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TRPA1 channels: novel targets of 1,4-dihydropyridines.


The putative age difference in the effect of chronically administered quinpirole (0.125 and 0.5 mg/kg, 11 injections) on alternation in a T maze was studied. Male juvenile (43 days old) and adult (around 90 days old) rats exhibited similar control values of alternation. In adults, quinpirole (0.5 mg/kg) produced a drastic perseveration after 10 and 11 injections (mean number of repetitive choices of 3.4 and 3.1, respectively); conversely, in juvenile, such treatment produced a less marked perseveration (mean number of repetitive choices of 1.7 and 2.1, for the 10th and 11th injection, respectively). We also studied the age difference in the protective actions of clomipramine subchronically administered (15 mg/kg, three times) on the quinpirole-induced perseveration. Clearly, as previously demonstrated, in adult animals, this tricyclic antidepressant completely prevented the drug-induced perseveration (mean number of repetitive choices of 1.7); while in juvenile, animals only produced a weak action (mean number of repetitive choices of 1.8). Data agreed with basic research showing a hyposensitivity of juvenile animals to dopaminergic agonists and with clinical findings suggesting a weaker effect of clomipramine treatment in youth. These results reinforce perseveration in a T maze as a useful animal model for studying age differences in obsessive-compulsive disorder (OCD).

A total of 219 inpatients with a DSM-III diagnosis of major depression, 150 women and 69 men, were followed prospectively for 3-10 years and mortality was recorded. The patients were previous participants in psychopharmacological multicenter trials, which were carried out for the purpose of comparing the antidepressant effect of newer 5-HT reuptake inhibitors with that of the tricyclic antidepressant drug, clomipramine. The study comprised patients with a total Hamilton Rating Scale for Depression score of > or = 18 and/or a Hamilton subscale score of > or = 9. Diagnostic classification according to the Newcastle I Scale in endogenous and nonendogenous depression was performed. The observed mortality was significantly greater than that expected. The increased mortality was essentially due to suicides and mainly found among women. Patients scored as nonendogenously depressed had a significantly higher suicide rate than endogenously depressed patients. The excess number of suicides in the nonendogenous group largely occurred within the first year of observation. No association was found between response to the antidepressant treatment in the trial and the suicide risk in the first 3 years of observation.

Clomipramine hydrochloride, a tricyclic antidepressant that blocks serotonin and norepinephrine reuptake, is indicated in the treatment of Obsessive-Compulsive Disorder. It has been reported that patients with Obsessive-Compulsive Disorder and a concomitant diagnosis of Tourette's Syndrome respond well to treatment with clomipramine (1). It has also been reported that these dually-diagnosed patients, when treated with clomipramine, receive relief from the symptoms of both disorders (2). Published reports of Tourette's patients, without a concomitant Obsessive-Compulsive Disorder, successfully responding to treatment with clomipramine are rare. To the authors' knowledge, no such report has been published since 1975. This article reports the case of a 41-year-old male Tourette's patient, without a dual diagnosis of Obsessive-Compulsive Disorder, who successfully responded to clomipramine therapy.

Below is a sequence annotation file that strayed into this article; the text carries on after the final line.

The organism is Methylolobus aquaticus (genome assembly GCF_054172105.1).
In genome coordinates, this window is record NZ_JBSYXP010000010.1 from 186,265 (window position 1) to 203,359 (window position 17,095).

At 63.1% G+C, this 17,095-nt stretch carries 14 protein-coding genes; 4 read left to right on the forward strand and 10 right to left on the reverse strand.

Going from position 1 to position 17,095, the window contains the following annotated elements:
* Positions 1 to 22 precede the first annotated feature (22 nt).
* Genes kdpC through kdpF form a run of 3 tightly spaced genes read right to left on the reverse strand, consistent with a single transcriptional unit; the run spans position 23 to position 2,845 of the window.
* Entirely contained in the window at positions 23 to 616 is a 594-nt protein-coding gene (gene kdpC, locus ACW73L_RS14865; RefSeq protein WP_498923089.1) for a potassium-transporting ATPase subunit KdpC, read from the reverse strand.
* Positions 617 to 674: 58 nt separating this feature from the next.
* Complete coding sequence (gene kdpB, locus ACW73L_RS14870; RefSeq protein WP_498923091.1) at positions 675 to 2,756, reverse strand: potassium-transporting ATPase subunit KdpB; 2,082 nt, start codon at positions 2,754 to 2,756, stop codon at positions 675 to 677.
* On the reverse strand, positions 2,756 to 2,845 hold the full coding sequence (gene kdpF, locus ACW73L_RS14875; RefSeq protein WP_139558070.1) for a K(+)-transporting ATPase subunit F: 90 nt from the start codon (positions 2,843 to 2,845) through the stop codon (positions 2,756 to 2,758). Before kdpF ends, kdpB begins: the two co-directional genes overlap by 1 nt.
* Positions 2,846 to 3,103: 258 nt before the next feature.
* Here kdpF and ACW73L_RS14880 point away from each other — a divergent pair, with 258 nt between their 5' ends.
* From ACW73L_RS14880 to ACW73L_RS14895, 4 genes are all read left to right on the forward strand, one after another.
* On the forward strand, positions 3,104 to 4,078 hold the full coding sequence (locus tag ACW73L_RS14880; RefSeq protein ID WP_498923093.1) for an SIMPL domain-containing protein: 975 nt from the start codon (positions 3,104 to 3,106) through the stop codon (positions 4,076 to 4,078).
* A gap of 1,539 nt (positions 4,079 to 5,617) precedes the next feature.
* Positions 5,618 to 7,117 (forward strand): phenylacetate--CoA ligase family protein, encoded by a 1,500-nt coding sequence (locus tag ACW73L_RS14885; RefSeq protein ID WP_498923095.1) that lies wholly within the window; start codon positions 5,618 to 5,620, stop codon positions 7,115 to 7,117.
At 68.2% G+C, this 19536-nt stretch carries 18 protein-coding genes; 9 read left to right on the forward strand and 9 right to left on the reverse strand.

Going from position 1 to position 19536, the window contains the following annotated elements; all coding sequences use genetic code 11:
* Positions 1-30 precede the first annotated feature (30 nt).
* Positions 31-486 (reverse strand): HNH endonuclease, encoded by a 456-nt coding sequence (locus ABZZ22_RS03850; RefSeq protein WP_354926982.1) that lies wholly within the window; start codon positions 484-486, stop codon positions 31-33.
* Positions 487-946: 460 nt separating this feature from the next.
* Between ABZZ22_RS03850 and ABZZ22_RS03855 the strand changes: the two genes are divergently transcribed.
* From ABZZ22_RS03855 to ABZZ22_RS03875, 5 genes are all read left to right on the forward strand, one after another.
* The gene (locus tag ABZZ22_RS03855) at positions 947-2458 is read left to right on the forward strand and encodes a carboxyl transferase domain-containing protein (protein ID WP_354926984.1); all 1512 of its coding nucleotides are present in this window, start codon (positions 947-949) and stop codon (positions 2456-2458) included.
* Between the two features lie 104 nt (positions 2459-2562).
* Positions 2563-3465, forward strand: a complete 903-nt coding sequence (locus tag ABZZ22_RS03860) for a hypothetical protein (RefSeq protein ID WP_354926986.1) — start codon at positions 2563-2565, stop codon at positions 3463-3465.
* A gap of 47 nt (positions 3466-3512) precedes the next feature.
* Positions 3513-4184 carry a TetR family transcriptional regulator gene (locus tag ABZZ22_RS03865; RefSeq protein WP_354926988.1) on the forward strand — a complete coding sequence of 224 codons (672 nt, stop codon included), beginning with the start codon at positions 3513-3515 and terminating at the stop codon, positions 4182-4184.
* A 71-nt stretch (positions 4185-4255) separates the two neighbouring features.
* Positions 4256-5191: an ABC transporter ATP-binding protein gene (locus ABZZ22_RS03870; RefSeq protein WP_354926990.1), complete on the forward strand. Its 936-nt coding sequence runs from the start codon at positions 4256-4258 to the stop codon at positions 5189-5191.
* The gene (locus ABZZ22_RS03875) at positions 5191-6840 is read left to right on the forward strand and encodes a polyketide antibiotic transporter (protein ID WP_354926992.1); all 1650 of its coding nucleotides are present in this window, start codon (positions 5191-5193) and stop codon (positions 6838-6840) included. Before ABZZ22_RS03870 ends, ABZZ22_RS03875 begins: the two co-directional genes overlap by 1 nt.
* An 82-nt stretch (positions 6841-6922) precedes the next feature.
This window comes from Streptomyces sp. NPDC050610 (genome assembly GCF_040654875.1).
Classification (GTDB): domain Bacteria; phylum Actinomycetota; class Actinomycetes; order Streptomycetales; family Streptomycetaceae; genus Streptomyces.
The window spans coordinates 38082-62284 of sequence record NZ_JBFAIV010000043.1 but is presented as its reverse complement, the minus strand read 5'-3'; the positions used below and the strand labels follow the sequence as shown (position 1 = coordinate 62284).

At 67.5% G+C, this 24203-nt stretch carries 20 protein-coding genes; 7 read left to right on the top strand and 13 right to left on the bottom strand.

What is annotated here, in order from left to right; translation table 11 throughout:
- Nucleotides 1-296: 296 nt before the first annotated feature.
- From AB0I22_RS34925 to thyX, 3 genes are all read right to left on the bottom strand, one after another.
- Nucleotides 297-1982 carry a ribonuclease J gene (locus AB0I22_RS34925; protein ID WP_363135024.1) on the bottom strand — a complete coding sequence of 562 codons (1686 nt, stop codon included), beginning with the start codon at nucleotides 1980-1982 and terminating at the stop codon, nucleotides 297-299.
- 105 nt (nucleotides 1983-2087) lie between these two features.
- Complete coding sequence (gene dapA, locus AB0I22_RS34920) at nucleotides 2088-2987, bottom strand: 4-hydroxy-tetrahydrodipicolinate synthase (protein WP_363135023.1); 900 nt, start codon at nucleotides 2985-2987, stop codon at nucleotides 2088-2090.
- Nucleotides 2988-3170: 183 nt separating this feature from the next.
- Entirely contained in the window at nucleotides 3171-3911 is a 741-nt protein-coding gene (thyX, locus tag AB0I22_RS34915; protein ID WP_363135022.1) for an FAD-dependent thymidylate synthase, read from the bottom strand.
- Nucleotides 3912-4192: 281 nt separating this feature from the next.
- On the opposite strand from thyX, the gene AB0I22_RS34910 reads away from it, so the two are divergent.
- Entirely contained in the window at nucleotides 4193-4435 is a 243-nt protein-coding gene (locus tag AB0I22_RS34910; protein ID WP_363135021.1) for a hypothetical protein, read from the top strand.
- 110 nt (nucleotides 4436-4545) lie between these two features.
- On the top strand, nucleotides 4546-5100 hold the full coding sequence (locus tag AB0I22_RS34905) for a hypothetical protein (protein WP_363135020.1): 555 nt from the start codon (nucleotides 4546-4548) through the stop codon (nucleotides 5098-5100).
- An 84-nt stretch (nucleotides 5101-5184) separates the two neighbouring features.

Due to heterogeneity, analyses were subgrouped into change and absolute scores. The primary analysis of reduction in overall symptomatology included data on 2294 women with premenstrual syndrome. SSRIs were found to be highly effective in treating the premenstrual symptoms (SMD -0.53, 95% CI 0.68 to -0.39; P < 0.00001). Secondary analysis showed that they were effective in treating physical (SMD -0.34, 95% CI -0.45 to -0.22; P < 0.00001), functional (SMD -0.30, 95% CI -0.43 to -0.17; P < 0.00001), and behavioural symptoms (SMD -0.41, 95% CI -0.53 to -0.29; P < 0.00001). Luteal phase only and continuous administration were both effective and there was no influence of a placebo run-in period on reduction in symptoms. All SSRIs (fluoxetine, paroxetine, sertraline, fluvoxamine, citalopram, and clomipramine) were effective in reducing premenstrual symptoms. Withdrawals due to side effects were twice as likely to occur in the treatment group (OR 2.18, 95% CI 1.62 to 2.92; P < 0.00001).

The problem of phobic anxiety is viewed in the context of the entire area of mental illness and of its epidemiology in the general population. The importance of the diagnosis of depression in phobic patients and its simultaneous treatment is emphasized. Psychotherapeutic and psychopharmacological methods are discussed and some results of recent trials of clomipramine (Anafranil) are reported. The author concludes that for the successful outcome of treatment an eclectic approach must be considered. The combination of behavioural techniques of desensitization along a hierarchy of anxiety-provoking situations, together with psychotherapeutic support and the simultaneous exhibition of the more specific antidepressant and antiphobic preparation clomipramine would offer the best hope of symptom relief.